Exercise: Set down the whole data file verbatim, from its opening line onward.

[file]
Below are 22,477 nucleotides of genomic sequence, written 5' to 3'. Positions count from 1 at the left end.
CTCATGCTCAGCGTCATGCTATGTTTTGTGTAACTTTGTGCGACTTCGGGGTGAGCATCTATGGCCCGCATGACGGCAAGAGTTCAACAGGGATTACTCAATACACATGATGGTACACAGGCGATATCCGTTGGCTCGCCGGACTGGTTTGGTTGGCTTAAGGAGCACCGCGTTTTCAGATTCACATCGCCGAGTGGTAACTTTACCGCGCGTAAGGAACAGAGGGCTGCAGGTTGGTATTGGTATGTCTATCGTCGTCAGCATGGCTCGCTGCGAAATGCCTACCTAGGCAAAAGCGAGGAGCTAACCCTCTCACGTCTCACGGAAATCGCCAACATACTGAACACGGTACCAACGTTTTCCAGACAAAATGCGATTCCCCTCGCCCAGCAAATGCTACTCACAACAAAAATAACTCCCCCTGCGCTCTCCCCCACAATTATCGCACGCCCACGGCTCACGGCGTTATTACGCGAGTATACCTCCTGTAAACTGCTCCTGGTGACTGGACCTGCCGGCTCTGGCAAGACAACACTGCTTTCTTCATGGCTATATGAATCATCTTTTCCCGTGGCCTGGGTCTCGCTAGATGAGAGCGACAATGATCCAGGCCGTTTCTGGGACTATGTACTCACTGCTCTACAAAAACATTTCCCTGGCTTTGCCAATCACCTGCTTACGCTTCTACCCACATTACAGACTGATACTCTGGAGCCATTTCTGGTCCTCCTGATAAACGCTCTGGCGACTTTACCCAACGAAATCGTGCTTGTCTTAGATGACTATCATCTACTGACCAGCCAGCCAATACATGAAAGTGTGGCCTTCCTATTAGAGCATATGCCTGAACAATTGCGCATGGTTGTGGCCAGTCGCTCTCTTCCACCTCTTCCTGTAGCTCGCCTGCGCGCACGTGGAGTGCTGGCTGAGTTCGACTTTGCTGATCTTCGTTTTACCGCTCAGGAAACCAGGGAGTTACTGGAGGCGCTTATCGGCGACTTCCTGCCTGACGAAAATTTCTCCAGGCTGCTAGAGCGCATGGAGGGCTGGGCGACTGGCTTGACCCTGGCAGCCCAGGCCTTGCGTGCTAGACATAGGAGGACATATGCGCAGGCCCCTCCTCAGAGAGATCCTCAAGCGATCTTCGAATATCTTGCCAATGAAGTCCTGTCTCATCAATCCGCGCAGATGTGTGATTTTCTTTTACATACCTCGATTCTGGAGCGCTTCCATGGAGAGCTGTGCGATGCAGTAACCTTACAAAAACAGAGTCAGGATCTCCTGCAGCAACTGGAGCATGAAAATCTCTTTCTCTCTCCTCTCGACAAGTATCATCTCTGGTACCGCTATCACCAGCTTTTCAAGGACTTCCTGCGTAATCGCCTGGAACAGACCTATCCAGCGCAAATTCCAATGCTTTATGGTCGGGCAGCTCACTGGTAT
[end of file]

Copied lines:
Below are 22,477 nucleotides of genomic sequence, written 5' to 3'. Positions count from 1 at the left end.
CTCATGCTCAGCGTCATGCTATGTTTTGTGTAACTTTGTGCGACTTCGGGGTGAGCATCTATGGCCCGCATGACGGCAAGAGTTCAACAGGGATTACTCAATACACATGATGGTACACAGGCGATATCCGTTGGCTCGCCGGACTGGTTTGGTTGGCTTAAGGAGCACCGCGTTTTCAGATTCACATCGCCGAGTGGTAACTTTACCGCGCGTAAGGAACAGAGGGCTGCAGGTTGGTATTGGTATGTCTATCGTCGTCAGCATGGCTCGCTGCGAAATGCCTACCTAGGCAAAAGCGAGGAGCTAACCCTCTCACGTCTCACGGAAATCGCCAACATACTGAACACGGTACCAACGTTTTCCAGACAAAATGCGATTCCCCTCGCCCAGCAAATGCTACTCACAACAAAAATAACTCCCCCTGCGCTCTCCCCCACAATTATCGCACGCCCACGGCTCACGGCGTTATTACGCGAGTATACCTCCTGTAAACTGCTCCTGGTGACTGGACCTGCCGGCTCTGGCAAGACAACACTGCTTTCTTCATGGCTATATGAATCATCTTTTCCCGTGGCCTGGGTCTCGCTAGATGAGAGCGACAATGATCCAGGCCGTTTCTGGGACTATGTACTCACTGCTCTACAAAAACATTTCCCTGGCTTTGCCAATCACCTGCTTACGCTTCTACCCACATTACAGACTGATACTCTGGAGCCATTTCTGGTCCTCCTGATAAACGCTCTGGCGACTTTACCCAACGAAATCGTGCTTGTCTTAGATGACTATCATCTACTGACCAGCCAGCCAATACATGAAAGTGTGGCCTTCCTATTAGAGCATATGCCTGAACAATTGCGCATGGTTGTGGCCAGTCGCTCTCTTCCACCTCTTCCTGTAGCTCGCCTGCGCGCACGTGGAGTGCTGGCTGAGTTCGACTTTGCTGATCTTCGTTTTACCGCTCAGGAAACCAGGGAGTTACTGGAGGCGCTTATCGGCGACTTCCTGCCTGACGAAAATTTCTCCAGGCTGCTAGAGCGCATGGAGGGCTGGGCGACTGGCTTGACCCTGGCAGCCCAGGCCTTGCGTGCTAGACATAGGAGGACATATGCGCAGGCCCCTCCTCAGAGAGATCCTCAAGCGATCTTCGAATATCTTGCCAATGAAGTCCTGTCTCATCAATCCGCGCAGATGTGTGATTTTCTTTTACATACCTCGATTCTGGAGCGCTTCCATGGAGAGCTGTGCGATGCAGTAACCTTACAAAAACAGAGTCAGGATCTCCTGCAGCAACTGGAGCATGAAAATCTCTTTCTCTCTCCTCTCGACAAGTATCATCTCTGGTACCGCTATCACCAGCTTTTCAAGGACTTCCTGCGTAATCGCCTGGAACAGACCTATCCAGCGCAAATTCCAATGCTTTATGGTCGGGCAGCTCACTGGTAT